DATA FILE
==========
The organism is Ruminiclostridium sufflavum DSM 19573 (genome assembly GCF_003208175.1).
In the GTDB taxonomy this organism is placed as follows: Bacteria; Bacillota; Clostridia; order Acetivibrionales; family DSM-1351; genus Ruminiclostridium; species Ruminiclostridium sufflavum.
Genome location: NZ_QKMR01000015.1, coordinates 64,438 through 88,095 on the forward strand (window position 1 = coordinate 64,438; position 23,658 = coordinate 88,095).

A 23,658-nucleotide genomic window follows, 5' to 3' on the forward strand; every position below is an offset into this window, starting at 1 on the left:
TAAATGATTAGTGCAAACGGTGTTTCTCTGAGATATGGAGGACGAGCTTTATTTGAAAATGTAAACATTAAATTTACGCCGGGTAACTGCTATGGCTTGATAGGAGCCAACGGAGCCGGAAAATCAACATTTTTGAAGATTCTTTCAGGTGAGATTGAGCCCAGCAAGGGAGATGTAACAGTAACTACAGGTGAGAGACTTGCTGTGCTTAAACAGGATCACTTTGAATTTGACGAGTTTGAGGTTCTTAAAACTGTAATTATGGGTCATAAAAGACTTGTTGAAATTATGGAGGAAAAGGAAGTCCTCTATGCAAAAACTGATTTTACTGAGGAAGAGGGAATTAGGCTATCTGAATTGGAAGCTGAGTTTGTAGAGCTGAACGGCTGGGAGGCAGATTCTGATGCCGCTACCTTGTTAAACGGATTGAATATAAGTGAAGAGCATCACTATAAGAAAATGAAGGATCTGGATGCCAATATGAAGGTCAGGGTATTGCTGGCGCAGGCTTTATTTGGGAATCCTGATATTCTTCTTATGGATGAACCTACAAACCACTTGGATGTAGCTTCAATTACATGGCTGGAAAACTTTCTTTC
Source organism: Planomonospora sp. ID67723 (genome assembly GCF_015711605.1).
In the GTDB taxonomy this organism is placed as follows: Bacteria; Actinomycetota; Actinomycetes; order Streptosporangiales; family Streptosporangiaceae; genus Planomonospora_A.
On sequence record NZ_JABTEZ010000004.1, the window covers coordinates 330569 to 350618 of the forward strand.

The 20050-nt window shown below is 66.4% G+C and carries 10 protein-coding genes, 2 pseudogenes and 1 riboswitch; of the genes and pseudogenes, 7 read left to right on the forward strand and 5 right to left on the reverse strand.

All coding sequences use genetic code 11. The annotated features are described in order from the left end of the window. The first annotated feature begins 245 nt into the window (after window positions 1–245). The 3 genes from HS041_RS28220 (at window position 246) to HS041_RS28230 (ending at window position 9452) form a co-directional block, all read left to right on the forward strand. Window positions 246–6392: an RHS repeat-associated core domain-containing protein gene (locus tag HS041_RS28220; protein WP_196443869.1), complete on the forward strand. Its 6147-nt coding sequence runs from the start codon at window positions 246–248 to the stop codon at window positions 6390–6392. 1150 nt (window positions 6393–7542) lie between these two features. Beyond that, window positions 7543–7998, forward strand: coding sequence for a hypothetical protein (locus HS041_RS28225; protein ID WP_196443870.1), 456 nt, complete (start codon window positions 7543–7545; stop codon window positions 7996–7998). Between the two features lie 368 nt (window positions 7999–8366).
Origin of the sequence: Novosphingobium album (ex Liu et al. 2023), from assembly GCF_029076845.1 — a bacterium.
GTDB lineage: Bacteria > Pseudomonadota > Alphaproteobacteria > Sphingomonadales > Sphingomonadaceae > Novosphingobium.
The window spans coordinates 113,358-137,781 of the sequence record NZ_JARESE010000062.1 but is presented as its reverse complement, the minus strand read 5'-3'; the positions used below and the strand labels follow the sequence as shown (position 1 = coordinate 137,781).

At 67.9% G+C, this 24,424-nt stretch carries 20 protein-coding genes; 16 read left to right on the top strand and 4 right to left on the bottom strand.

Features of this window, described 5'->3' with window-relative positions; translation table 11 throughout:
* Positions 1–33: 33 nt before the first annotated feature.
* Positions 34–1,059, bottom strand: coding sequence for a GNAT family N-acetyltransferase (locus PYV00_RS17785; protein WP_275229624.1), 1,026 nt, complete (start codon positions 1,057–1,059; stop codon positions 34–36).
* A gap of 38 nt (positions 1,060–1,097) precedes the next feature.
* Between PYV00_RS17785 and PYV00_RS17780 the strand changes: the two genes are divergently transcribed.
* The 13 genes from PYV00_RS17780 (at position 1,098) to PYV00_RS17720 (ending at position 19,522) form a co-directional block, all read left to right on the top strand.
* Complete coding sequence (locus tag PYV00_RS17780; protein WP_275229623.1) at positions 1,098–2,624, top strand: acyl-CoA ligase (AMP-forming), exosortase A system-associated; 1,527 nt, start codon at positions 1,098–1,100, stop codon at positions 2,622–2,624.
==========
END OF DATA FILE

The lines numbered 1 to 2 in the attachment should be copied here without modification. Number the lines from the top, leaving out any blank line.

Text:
The organism is Ruminiclostridium sufflavum DSM 19573 (genome assembly GCF_003208175.1).
In the GTDB taxonomy this organism is placed as follows: Bacteria; Bacillota; Clostridia; order Acetivibrionales; family DSM-1351; genus Ruminiclostridium; species Ruminiclostridium sufflavum.